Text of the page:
Pancreas transplantation is a procedure with numerous potential complications for graft and patient. However, the severity of the complications of diabetes, including nephropathy, retinopathy, neuropathy, etc., makes pancreas transplantation a viable alternative, if not necessity, in the end-stage diabetic. The procedure is being performed more and more frequently worldwide with improvements in graft survival and patient quality of life. Options for graft placement, including systemic-versus-portal venous drainage and enteric-versus-bladder exocrine drainage, are raising questions as to the best method for prevention of complications and for monitoring of graft function. A review of pancreas transplantation as well as the experience with 60 such transplants performed between April 1989 and January 1993 at the University of Tennessee, Memphis, is reported.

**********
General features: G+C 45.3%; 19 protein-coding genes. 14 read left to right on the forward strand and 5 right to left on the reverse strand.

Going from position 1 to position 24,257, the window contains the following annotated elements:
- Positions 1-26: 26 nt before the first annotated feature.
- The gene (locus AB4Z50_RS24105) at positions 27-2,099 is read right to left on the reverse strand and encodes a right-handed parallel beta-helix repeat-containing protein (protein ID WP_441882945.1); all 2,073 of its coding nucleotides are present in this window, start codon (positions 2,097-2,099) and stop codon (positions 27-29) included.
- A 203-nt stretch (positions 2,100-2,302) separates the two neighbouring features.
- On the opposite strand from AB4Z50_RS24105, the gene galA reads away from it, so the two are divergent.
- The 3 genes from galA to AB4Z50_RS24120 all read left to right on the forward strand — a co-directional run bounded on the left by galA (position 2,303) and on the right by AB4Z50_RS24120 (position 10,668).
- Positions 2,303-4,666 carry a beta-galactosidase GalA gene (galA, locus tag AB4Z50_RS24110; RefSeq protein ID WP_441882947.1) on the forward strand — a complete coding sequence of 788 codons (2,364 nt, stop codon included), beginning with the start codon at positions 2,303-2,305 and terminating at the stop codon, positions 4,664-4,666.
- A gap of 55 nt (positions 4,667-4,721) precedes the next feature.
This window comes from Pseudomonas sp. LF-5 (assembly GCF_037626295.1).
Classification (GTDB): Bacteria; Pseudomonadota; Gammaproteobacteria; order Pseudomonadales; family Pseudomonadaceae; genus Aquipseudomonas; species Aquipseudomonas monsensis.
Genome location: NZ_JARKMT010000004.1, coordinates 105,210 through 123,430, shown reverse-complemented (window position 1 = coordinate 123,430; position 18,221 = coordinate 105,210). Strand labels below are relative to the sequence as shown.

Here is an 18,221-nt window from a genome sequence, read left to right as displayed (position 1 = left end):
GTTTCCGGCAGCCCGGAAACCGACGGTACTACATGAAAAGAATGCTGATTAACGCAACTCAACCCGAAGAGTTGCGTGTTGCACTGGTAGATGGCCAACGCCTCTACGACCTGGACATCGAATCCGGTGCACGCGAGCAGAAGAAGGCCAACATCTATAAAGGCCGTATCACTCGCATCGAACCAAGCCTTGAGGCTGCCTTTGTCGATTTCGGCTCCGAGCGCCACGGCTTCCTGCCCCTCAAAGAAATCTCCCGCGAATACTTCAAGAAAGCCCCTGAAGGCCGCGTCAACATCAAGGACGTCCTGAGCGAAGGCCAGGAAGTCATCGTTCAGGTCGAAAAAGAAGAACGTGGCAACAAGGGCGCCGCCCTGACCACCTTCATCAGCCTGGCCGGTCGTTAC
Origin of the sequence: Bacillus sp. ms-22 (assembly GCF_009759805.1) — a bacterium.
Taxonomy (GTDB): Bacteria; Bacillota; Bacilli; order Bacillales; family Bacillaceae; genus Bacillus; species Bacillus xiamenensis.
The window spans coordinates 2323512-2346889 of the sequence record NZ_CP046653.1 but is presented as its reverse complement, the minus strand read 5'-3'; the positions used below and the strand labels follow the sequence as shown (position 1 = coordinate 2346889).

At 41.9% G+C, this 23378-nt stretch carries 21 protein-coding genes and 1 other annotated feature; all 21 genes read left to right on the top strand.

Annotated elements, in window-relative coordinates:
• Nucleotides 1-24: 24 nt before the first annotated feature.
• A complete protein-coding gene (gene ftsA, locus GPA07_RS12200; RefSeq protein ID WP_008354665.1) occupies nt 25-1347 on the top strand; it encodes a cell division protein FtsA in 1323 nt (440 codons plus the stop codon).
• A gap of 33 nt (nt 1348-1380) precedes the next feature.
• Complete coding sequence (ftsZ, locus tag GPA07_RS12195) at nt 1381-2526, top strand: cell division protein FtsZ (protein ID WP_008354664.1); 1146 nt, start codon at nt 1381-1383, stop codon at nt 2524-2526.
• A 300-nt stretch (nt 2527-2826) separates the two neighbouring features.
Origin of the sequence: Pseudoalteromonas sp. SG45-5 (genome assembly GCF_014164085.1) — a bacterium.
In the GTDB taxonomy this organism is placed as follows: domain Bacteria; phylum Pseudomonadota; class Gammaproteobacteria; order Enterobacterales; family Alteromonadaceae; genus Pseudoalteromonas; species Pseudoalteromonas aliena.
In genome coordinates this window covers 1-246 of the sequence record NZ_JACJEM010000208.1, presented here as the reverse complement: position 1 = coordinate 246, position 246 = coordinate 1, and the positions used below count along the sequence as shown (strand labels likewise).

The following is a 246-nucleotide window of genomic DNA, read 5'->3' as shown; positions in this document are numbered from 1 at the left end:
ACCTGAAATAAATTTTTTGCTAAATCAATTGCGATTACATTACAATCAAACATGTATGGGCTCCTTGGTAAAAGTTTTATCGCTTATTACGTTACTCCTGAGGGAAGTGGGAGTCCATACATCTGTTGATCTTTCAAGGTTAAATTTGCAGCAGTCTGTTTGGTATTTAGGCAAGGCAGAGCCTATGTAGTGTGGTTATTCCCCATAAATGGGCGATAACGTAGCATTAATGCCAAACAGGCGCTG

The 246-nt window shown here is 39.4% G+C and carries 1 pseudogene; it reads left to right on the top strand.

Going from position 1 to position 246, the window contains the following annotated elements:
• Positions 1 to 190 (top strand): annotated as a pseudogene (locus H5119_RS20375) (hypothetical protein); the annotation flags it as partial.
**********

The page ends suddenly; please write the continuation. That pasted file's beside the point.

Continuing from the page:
|Original language||English (US)|
|Number of pages||5|
|State||Published - Jan 1 1994|
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